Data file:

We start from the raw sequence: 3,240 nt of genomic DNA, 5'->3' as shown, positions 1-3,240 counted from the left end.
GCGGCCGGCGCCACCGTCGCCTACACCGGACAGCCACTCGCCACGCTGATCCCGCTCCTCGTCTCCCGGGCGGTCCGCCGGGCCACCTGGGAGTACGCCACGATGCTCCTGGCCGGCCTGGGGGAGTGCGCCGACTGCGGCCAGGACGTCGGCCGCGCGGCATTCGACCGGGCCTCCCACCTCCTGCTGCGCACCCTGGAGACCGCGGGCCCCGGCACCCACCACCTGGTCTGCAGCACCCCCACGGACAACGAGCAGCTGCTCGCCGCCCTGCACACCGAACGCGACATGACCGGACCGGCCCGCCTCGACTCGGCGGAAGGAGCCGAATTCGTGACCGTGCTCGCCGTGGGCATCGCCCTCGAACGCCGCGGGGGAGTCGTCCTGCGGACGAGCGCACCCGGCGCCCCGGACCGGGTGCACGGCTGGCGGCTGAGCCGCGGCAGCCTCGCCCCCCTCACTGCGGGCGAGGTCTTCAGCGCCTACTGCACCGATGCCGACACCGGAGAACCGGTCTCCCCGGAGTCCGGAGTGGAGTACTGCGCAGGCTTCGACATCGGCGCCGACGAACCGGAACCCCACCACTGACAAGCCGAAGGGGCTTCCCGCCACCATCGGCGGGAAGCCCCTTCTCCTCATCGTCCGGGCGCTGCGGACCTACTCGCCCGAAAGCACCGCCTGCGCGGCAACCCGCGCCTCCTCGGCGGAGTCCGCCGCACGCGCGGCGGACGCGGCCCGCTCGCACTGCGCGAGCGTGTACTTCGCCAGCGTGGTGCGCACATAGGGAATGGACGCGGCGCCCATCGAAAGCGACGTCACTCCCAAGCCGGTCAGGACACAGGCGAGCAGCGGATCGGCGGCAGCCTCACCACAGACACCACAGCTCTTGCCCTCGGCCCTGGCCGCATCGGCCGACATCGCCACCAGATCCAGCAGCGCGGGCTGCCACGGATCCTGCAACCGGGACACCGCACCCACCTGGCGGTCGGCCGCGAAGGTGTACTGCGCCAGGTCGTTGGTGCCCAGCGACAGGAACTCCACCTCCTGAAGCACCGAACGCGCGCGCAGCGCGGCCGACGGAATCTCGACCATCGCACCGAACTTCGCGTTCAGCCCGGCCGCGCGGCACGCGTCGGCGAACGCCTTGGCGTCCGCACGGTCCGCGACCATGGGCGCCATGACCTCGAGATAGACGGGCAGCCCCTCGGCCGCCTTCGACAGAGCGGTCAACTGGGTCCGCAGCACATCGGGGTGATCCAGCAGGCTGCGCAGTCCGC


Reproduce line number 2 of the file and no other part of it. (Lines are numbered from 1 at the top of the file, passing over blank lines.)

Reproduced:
GCGGCCGGCGCCACCGTCGCCTACACCGGACAGCCACTCGCCACGCTGATCCCGCTCCTCGTCTCCCGGGCGGTCCGCCGGGCCACCTGGGAGTACGCCACGATGCTCCTGGCCGGCCTGGGGGAGTGCGCCGACTGCGGCCAGGACGTCGGCCGCGCGGCATTCGACCGGGCCTCCCACCTCCTGCTGCGCACCCTGGAGACCGCGGGCCCCGGCACCCACCACCTGGTCTGCAGCACCCCCACGGACAACGAGCAGCTGCTCGCCGCCCTGCACACCGAACGCGACATGACCGGACCGGCCCGCCTCGACTCGGCGGAAGGAGCCGAATTCGTGACCGTGCTCGCCGTGGGCATCGCCCTCGAACGCCGCGGGGGAGTCGTCCTGCGGACGAGCGCACCCGGCGCCCCGGACCGGGTGCACGGCTGGCGGCTGAGCCGCGGCAGCCTCGCCCCCCTCACTGCGGGCGAGGTCTTCAGCGCCTACTGCACCGATGCCGACACCGGAGAACCGGTCTCCCCGGAGTCCGGAGTGGAGTACTGCGCAGGCTTCGACATCGGCGCCGACGAACCGGAACCCCACCACTGACAAGCCGAAGGGGCTTCCCGCCACCATCGGCGGGAAGCCCCTTCTCCTCATCGTCCGGGCGCTGCGGACCTACTCGCCCGAAAGCACCGCCTGCGCGGCAACCCGCGCCTCCTCGGCGGAGTCCGCCGCACGCGCGGCGGACGCGGCCCGCTCGCACTGCGCGAGCGTGTACTTCGCCAGCGTGGTGCGCACATAGGGAATGGACGCGGCGCCCATCGAAAGCGACGTCACTCCCAAGCCGGTCAGGACACAGGCGAGCAGCGGATCGGCGGCAGCCTCACCACAGACACCACAGCTCTTGCCCTCGGCCCTGGCCGCATCGGCCGACATCGCCACCAGATCCAGCAGCGCGGGCTGCCACGGATCCTGCAACCGGGACACCGCACCCACCTGGCGGTCGGCCGCGAAGGTGTACTGCGCCAGGTCGTTGGTGCCCAGCGACAGGAACTCCACCTCCTGAAGCACCGAACGCGCGCGCAGCGCGGCCGACGGAATCTCGACCATCGCACCGAACTTCGCGTTCAGCCCGGCCGCGCGGCACGCGTCGGCGAACGCCTTGGCGTCCGCACGGTCCGCGACCATGGGCGCCATGACCTCGAGATAGACGGGCAGCCCCTCGGCCGCCTTCGACAGAGCGGTCAACTGGGTCCGCAGCACATCGGGGTGATCCAGCAGGCTGCGCAGTCCGC